When an Irish man says goodbye to his native shores and dives head first into the international community, he does so to gain new experiences, to meet new people, eat new food, and drink new beers. He attempts to soak in the culture of the place he is in and tries to imagine the place it once was. He yearns to drive on the wrong side of the road and stay on the right side of the law. He wants an excuse to wear his flowery shorts that he bought in Penny’s and the shades he robbed on a night out. But first he needs to find the closest place that sells Denny’s sausages and Tayto.
The first thing is to locate the Irish bars and the second is the Irish food. I found Kiki’s Kwik Mart in Brighton fed my Mi Wadi, Hob Nobs, and Hula Hoops addiction. It took me a full six months here before I craved a Full Irish breakfast to such a point that my arteries were having little-to-no trouble transporting my blood and my arterial walls no longer resembled a forgotten-about grease tray from a George Foreman. I began to research. Boston being a reasonably small city with a sizable Irish population, I knew of a number of places to check.
As I read the menu from Mr. Dooley’s, it all seemed to fit the bill rather nicely – imported sausages, imported rashers, imported beans, imported tea, homemade brown bread and – my taste buds high-fived my stomach and my arteries began to weep as they mourned the end of their good run – Imported. Irish. Waffles. Everything I liked from home I had been able to substitute with something else except for two things*. Potato waffles were one of them. Instead of Smarties I eat dark chocolate M&Ms. For rashers I just learned to like American bacon. Instead of curry sauce and pepper sauce, I now eat everything with buffalo or barbecue sauces. And instead of unpasteurized milk straight from the cow, I refrigerate and drink my own urine because it is closer in taste to this 2% excuse they try to pass off as milk. Waffles were something I had failed to substitute.
We set off for Mr. Dooley’s one Saturday morning. I was Robert Langdon and Christina was the character played by Audrey Tautou – who turned out to be a direct descendant of Jesus Christ and Mary Magdalene in The Da Vinci Code – as we set off in a much-less-daring-but-just-as-earth-shattering quest to find the Holy Grill (see what I did there?) that would toast those beautiful Bird’s Eye (or Green Isle – I wasn’t too picky) waffles to crispy perfection. The menu had been memorized and we both knew what we wanted. We still studied the menu just to see those three beautiful words written on actual paper – it made the whole thing more real for us.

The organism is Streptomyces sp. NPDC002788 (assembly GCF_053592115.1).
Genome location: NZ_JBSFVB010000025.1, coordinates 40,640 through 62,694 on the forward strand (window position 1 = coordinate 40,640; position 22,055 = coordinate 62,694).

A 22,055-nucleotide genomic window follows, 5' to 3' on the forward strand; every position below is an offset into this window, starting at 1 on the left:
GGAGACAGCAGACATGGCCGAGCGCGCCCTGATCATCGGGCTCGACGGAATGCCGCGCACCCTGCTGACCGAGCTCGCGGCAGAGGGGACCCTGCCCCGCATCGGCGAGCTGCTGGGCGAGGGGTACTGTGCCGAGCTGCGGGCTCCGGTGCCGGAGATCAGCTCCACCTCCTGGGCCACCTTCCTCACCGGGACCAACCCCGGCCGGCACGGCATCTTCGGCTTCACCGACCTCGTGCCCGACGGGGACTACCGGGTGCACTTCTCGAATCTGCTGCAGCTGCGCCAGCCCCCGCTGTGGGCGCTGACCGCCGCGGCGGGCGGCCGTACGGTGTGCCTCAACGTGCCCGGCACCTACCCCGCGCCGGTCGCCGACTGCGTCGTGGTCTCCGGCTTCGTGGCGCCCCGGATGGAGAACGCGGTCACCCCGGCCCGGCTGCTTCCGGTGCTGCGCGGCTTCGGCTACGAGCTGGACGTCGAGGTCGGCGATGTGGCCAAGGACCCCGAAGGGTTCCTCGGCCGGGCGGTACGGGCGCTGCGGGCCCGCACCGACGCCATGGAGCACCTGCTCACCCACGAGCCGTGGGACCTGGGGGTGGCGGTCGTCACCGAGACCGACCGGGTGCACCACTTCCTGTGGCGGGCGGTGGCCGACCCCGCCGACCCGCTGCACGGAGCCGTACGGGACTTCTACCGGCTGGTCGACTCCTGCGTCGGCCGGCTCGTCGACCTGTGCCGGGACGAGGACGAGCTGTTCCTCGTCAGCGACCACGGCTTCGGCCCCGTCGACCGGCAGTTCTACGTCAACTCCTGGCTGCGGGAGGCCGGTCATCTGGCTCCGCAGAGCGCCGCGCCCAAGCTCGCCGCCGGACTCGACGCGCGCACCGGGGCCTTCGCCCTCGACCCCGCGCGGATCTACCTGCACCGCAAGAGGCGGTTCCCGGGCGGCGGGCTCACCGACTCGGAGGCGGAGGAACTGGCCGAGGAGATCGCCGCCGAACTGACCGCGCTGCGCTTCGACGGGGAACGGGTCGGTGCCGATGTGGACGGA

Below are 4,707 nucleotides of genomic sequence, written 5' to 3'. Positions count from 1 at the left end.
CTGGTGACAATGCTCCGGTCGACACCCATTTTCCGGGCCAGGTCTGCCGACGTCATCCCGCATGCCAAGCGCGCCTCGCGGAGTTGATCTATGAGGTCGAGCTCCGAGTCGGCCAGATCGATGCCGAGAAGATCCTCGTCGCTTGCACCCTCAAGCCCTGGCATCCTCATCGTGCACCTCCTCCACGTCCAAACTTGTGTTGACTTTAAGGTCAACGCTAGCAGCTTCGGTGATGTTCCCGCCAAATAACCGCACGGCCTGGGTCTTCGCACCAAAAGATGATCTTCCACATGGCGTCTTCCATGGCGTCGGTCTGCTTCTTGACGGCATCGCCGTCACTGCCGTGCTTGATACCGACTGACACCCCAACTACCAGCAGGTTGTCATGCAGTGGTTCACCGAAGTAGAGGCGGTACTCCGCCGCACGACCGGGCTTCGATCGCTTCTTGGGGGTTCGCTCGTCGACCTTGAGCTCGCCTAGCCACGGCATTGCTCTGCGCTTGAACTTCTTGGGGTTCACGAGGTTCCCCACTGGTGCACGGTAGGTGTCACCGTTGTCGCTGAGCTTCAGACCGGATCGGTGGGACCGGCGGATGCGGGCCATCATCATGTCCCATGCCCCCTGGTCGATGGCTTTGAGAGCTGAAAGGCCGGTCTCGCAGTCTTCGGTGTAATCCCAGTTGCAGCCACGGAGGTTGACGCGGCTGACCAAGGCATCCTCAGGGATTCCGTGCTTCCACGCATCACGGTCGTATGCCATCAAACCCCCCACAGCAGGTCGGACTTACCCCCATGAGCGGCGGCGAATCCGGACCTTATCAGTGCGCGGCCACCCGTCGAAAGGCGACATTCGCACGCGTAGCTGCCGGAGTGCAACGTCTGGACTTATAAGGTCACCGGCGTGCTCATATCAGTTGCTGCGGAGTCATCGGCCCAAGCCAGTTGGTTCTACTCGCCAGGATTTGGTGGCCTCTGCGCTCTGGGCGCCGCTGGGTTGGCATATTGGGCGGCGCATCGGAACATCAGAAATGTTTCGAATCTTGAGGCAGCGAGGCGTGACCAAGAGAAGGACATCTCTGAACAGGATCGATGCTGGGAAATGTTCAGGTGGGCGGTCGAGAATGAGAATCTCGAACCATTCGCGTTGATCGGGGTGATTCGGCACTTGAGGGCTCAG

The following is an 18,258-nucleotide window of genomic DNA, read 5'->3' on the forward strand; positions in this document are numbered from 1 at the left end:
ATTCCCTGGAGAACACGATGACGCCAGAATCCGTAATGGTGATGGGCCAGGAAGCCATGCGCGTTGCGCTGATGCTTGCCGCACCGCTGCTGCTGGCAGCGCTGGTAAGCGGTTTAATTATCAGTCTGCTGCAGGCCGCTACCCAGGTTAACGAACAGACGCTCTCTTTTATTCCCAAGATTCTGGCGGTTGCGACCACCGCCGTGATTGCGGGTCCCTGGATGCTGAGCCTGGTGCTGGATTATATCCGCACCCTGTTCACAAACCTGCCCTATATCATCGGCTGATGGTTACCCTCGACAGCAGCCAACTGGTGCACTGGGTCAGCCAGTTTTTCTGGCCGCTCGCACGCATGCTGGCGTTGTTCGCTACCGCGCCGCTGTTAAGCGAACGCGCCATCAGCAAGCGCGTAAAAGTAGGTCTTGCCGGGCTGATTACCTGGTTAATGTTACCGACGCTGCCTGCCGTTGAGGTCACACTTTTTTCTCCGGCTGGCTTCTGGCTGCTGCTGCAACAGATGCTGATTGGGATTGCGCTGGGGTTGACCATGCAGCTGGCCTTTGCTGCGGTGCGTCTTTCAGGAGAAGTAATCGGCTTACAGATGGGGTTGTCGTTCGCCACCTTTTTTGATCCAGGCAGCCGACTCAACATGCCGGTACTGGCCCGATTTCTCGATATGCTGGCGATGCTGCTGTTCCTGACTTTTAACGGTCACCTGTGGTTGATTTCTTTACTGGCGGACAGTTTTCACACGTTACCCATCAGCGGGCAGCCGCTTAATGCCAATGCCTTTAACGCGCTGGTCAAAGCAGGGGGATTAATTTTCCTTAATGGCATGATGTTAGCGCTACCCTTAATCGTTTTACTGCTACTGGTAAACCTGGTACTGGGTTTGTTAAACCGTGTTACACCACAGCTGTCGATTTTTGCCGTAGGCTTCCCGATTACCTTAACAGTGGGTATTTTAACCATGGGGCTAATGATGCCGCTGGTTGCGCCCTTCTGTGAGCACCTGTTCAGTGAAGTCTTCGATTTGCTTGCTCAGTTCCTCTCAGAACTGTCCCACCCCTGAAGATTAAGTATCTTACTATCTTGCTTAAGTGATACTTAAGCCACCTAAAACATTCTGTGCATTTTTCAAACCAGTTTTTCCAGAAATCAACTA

My breakfast did not come with waffles but I was a greedy bastard and so pleaded with the waitress to allow me to trade fried potatoes for a couple of rectangular, potatoey tennis rackets sent to America by God himself. The waitress consented and I experienced my first stomach-erection since I realised you could suck tea through a Cadbury’s finger if you bit off the two ends. The fifteen minute wait for the breakfasts to arrive was more agonizing than waiting at one end of the Community Centre as your friend approached a girl at the other end and asked if she would shift you.
The breakfasts arrived. My stomach-erection disappeared as fast as if it had just been slammed in the freezer door. The menu betrayed me worse than the friend who, upon receiving rejection on my behalf, proceeded to shift the aforementioned girl himself. The waffles did not deserve to be called waffles. They were potato cakes – rectangular pancakes made from potato that taste like ass. I looked up at Christina across the table. Had I not been in the same potato-infused hell, I would have assumed there was a death in the family. She had built her entire breakfast on the understanding that there would be 2-4 fly swatters made from potato on her plate. She had been building this up more than me given her dependency on a narrower, more restricted food pyramid. Were there to be a waffle famine in Ireland while she was there, she would die. There would be no substitute, no poor house, and no emigration. She would starve to death.
We sat in stony silence. Neither knew how to react to our current predicament. We had never experienced this as a couple before. I decided that there was only one way to work past this. I wanted to grab the waitress by the throat and stuff her mouth full of potato cakes but I dealt with it the same way people have worked past their problems since the beginning of time. I ate. I absolutely inhaled my breakfast (all of which was delicious and the real deal, by the way – bar the “waffles”) and between mouthfuls I offered my condolences to a still tender Christina.
The search for the elusive waffles continues without much success. We move forward with a greater resolve, with hope in our hearts and a longing in our stomachs for the fluffy-yet-crispy heaven-crafted-but-toaster-made grid of potatoey goodness. We can find everything else (at a price) but waffles have so far proven to be the Kony of the search. The quest continues.
*For those of you still wondering, Mi Wadi is the other thing I cannot find a substitute for. Tea would be one but we have a life-time supply here in the house and, as such, have no need for a substitute.